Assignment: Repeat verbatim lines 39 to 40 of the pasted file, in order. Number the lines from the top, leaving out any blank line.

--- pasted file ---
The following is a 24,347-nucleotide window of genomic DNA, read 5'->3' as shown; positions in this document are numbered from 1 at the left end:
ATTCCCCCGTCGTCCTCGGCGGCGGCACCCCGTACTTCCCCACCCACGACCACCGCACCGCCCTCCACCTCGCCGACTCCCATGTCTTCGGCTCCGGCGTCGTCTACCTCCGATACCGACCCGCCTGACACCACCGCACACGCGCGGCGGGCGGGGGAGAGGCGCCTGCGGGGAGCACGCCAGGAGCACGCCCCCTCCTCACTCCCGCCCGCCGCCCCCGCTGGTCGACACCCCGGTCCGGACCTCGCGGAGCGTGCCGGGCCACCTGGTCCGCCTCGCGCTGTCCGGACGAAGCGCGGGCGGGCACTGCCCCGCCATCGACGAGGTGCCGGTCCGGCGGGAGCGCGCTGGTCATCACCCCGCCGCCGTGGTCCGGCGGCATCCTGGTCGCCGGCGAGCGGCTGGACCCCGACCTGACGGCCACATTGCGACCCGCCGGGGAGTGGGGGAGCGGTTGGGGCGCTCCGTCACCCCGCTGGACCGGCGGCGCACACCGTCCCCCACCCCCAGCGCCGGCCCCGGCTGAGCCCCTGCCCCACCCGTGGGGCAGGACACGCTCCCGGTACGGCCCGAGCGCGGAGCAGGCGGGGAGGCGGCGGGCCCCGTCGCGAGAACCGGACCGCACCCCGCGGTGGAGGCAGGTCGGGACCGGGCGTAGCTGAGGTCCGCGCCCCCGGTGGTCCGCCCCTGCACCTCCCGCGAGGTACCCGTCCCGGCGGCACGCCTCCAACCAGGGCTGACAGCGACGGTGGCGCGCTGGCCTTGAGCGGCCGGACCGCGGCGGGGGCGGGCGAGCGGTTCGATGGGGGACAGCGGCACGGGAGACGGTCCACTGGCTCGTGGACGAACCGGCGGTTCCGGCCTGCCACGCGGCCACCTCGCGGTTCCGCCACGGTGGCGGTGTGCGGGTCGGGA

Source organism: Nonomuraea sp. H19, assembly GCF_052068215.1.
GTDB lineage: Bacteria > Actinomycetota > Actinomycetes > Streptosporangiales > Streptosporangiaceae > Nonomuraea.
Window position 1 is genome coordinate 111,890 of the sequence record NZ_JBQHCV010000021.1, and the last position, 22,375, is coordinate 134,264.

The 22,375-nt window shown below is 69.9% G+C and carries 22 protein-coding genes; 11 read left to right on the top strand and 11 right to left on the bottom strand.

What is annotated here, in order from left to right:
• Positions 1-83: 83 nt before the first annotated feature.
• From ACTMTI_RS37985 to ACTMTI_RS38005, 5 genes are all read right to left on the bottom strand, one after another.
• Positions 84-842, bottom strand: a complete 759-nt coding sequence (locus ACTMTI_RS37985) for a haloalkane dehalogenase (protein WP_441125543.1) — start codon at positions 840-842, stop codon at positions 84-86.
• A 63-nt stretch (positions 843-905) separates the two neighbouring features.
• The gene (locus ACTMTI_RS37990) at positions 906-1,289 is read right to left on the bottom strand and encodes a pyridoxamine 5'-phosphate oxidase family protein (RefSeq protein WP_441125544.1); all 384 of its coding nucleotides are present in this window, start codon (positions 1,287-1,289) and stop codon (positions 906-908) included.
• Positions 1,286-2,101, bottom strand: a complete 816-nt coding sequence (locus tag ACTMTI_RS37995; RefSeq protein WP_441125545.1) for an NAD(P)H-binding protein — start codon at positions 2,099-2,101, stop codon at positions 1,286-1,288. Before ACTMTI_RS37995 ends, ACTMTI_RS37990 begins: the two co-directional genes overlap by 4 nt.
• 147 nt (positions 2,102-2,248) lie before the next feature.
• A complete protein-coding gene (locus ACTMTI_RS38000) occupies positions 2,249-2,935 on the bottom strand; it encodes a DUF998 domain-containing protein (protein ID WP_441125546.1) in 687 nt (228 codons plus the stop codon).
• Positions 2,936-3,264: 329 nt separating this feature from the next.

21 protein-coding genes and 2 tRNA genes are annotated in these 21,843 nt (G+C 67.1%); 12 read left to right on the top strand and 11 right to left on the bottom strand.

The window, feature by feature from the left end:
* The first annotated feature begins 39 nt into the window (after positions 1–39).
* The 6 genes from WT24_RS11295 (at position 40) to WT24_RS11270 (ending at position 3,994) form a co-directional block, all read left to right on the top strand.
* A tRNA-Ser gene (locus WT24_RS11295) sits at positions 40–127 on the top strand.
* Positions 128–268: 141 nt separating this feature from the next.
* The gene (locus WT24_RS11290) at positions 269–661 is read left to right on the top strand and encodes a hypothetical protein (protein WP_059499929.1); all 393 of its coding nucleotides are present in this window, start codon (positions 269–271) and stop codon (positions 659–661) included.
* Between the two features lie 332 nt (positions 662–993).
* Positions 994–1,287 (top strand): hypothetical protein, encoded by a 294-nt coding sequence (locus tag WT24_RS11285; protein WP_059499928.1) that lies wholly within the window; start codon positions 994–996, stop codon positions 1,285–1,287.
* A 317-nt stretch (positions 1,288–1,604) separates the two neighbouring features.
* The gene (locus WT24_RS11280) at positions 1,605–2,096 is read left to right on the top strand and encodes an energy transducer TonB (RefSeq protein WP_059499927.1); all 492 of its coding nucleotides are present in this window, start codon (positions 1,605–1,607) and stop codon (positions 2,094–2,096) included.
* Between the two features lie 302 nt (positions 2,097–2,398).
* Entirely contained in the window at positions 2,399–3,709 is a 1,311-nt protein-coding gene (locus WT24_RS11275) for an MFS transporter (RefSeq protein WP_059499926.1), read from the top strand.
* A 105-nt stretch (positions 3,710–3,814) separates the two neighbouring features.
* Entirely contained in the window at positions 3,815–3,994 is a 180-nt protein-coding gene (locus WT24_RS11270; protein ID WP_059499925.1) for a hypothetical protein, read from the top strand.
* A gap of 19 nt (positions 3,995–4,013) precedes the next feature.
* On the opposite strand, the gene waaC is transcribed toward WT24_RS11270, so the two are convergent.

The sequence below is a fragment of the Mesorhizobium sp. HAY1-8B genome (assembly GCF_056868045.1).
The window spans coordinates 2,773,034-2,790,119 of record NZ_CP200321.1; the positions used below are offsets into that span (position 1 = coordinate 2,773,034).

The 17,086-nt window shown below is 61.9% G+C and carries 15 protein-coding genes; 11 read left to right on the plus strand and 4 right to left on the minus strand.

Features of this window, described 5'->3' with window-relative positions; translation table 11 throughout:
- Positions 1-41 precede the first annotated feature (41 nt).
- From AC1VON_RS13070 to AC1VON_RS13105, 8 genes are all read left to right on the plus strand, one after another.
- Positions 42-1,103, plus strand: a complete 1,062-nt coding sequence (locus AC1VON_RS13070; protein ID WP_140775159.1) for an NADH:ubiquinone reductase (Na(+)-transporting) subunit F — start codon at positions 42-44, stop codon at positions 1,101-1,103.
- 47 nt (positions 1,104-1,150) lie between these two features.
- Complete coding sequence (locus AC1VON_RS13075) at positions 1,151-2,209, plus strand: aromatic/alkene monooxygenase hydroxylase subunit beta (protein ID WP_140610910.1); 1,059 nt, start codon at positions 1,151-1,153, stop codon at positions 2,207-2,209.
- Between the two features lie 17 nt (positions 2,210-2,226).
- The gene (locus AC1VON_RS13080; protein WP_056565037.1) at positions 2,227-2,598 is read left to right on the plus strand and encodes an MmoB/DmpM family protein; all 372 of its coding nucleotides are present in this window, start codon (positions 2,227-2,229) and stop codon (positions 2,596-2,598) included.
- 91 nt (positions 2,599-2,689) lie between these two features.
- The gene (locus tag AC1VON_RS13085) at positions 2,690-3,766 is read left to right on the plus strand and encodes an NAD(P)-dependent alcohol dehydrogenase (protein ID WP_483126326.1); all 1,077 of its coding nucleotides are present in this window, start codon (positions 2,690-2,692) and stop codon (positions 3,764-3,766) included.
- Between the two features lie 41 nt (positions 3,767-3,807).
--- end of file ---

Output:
- From AC1VON_RS13070 to AC1VON_RS13105, 8 genes are all read left to right on the plus strand, one after another.
- Positions 42-1,103, plus strand: a complete 1,062-nt coding sequence (locus AC1VON_RS13070; protein ID WP_140775159.1) for an NADH:ubiquinone reductase (Na(+)-transporting) subunit F — start codon at positions 42-44, stop codon at positions 1,101-1,103.